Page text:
I have moved completely towards the anti-IP stance. As a former professional musician, part of getting a ‘name for yourself’ was that you always wanted as many people as possible to be exposed to your music / ideas and IP (via exclusive record deals) just created monetary and geographical hurdles for people to jump to get to you. Artists have traditionally made the lions share of their money through live performances and merchandise sales anyway. Its the record companies that are the main beneficiaries of IP.

newson December 20, 2009 at 1:38 am

what’s your point silas, that no borrowing/lending took place before legislators got busy? (that no credit existed because the parties couldn’t calculate their security risk?)

Fred McTaker December 20, 2009 at 1:40 am

At first I just had a problem with U.S. Copyright for the same reason I’m against unencumbered estate transfer to progeny: it smacks of tribalism or minimally Social Darwinism, to automatically grant “ownership” of anything other than genetics based on genetic relationship status. I’m fairly libertarian when it comes to adults, but socialist when it comes to children, especially in their early formative years. That is my main aversion to Randians and knee-jerk anti-statist Libertarians — that the whole philosophy seems to forget children both exist and do not choose their parents, nor their upbringing. Any acknowledgement that children exist by Ayn Rand seems to smack of Social Darwinism, including which children live or die, are able to receive secular education, basic nutrition, and other basic development factors. Any theories of “rational actors” of any sort fall in the face of a world of people raised by the insane or acutely religious (do I repeat myself here?).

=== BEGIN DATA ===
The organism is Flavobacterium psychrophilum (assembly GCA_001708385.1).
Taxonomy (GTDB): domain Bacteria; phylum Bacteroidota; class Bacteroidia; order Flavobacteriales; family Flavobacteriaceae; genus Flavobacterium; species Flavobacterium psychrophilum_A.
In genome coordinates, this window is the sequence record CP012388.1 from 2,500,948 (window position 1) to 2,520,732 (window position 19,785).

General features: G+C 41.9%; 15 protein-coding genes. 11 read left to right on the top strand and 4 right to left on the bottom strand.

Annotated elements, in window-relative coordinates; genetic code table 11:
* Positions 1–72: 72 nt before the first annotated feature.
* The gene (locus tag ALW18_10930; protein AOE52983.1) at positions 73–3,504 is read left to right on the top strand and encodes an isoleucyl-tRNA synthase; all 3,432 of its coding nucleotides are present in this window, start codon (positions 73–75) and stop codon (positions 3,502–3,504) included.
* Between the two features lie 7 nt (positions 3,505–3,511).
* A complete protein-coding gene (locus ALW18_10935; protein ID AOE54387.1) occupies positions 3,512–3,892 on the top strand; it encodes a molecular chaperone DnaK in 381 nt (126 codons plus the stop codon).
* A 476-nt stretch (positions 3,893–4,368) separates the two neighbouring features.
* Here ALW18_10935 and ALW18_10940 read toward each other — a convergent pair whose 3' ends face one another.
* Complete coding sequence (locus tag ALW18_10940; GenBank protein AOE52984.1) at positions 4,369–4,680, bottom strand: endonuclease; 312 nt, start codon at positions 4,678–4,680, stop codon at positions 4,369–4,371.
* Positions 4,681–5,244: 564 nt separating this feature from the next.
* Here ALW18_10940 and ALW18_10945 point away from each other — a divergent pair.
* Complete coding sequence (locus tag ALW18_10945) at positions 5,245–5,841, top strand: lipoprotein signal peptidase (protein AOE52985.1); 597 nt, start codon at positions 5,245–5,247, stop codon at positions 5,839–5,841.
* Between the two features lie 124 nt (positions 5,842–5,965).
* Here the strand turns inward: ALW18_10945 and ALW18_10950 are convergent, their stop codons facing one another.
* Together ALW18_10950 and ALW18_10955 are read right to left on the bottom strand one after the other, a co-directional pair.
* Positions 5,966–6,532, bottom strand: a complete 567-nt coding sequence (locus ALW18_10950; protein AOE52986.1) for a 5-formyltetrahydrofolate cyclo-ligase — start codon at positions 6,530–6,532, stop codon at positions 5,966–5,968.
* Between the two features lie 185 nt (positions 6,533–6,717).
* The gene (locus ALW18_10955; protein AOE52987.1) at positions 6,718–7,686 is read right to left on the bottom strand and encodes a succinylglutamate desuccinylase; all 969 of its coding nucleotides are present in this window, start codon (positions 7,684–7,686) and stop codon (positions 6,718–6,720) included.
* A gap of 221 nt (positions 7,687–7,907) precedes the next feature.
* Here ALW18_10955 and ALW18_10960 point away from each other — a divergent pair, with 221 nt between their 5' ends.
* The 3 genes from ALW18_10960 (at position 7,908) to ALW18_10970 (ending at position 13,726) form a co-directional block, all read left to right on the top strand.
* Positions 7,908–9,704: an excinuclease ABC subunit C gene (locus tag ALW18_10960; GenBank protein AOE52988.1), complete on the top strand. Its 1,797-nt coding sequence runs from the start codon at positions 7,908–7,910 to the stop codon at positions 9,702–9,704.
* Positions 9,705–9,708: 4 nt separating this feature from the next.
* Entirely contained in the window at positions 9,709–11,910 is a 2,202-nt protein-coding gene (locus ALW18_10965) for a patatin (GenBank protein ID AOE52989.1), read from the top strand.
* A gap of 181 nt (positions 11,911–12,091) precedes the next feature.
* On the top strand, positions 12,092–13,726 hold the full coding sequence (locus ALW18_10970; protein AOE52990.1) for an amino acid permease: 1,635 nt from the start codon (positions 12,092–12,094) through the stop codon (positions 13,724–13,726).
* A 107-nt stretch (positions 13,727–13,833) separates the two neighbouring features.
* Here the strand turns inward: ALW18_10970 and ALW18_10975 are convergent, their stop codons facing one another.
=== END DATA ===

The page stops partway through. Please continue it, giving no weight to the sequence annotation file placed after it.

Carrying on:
Then I was against Software Patents. For a while I thought software should be Copyright alone, but I realized that was flawed too since Copyright was so useless due to Sonny Bono, and later the DMCA. I also though Fair Use protections were stronger at the time, than they are in reality.

Before I read anything about Against Intellectual Monopoly (A.I.M.), I was well on the road to Anti-IP in general, thanks mostly to the overreach by organizations like RIAA, MPAA, and BSA against their respective users (and potential future producers). Through their evil they revealed what little was good about IP enforcement, as it is ALWAYS enforced against the weak by the strong and/or (at least) annoying bullies, and never really the other way around. The RIAA sued clueless teenagers, while big-name labels openly steal from originating artists on a whim.

By chance I also came across a BBC series last year called “Inventions That Changed the World” hosted by Jeremy Clarkson. It revealed some surprising things about how little any “inventor” really deserved any patent received, or if the *real inventive person* involved actually received the patent, how little it really helped them to profit (Charles Babbage is one easy example). The example of the thief Alexander Graham Bell receiving a patent on the telephone system he didn’t invent is representative, and I encourage everyone to look up how he stole the most important piece of the puzzle (the microphone) completely from another inventor.